White House worked with YouTube to censor COVID-19 & vaccine 'misinformation': House Judiciary Committee

'The Biden White House worked to censor American speech with the help of Big Tech,' Rep. Jim Jordan, R-Ohio, said

FIRST ON FOX: The Biden administration worked together with employees of Google-owned YouTube in 2021 to target alleged "misinformation" relating to the COVID-19 virus and its vaccinations, according to documents obtained by FOX Business. 

The documents, acquired through a source close to the House Judiciary Committee, reveal a level of correspondence previously unknown to the American public, as President Biden and his aides sought to promote coronavirus vaccinations in efforts to quell the raging pandemic. 

The campaign was led by former White House Director of Digital Strategy Rob Flaherty, who has since left the administration to help run Biden’s 2024 re-election campaign as a Deputy Campaign Manager.

Flaherty emailed Google team members in April 2021 to "connect […] about the work you’re doing to combat vaccine hesitancy, but also crack down on vaccine misinformation," according to the documents.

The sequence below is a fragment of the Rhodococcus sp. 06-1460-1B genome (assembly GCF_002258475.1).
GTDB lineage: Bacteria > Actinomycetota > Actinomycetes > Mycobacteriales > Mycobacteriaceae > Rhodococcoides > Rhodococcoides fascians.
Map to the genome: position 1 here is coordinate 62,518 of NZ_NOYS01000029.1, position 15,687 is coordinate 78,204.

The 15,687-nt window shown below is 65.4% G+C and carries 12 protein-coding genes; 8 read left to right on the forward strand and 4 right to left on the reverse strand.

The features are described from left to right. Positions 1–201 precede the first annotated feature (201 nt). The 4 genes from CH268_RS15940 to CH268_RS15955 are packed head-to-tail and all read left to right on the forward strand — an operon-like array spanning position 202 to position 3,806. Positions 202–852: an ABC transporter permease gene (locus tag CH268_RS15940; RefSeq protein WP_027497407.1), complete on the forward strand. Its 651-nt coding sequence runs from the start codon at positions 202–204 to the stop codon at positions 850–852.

Flaherty continued, asking for trends surrounding vaccine misinformation on the website, while offering government assistance in the form of COVID experts at the White House to partner in product work with YouTube. 


Google, in an internal email, noted that after a subsequent meeting with Flaherty, the White House staffer "particularly dug in on our decision making for borderline content" — which is content that doesn’t cross Community Guidelines but rather brushes up against it, according to YouTube. 

A week later, Google acknowledged that it sent the White House the total amount of videos removed for COVID vaccine misinformation, while discussing the government’s desire for even more data. 

"Really [Flaherty’s] interested in what we’re seeing that is NOT coming down," read an internal Google email between employees, seemingly referring to videos that had not yet been removed. 

The next day, YouTube’s Government Affairs team emailed YouTube’s Product team flagging the interactions with the White House. 

Google logo

The logos for Google and the Google-owned video streaming service YouTube are seen outside Google's Silicon Valley headquarters in Mountain View, California, on April 14, 2018. (Smith Collection/Gado/Getty Images / Getty Images)

"…there is a very high degree of interest now coming from the White House now regarding vaccine misinfo/vaccine hesitancy and our work around borderline content," the internal email from YouTube read. 

"Unfortunately, the role of tech in addressing vaccine hesitancy is about to come under a massive spotlight particularly as the supply of the vaccine is soon to outpace demand," the April 2021 correspondence added.

Then, the Government Affairs team asked if the Product team could brief the White House on YouTube’s work to reduce borderline content. 

"We were hoping to get something on the books in the next two weeks or so to prevent anything from potentially spiraling out of control," the email stated, stressing the urgency of the situation.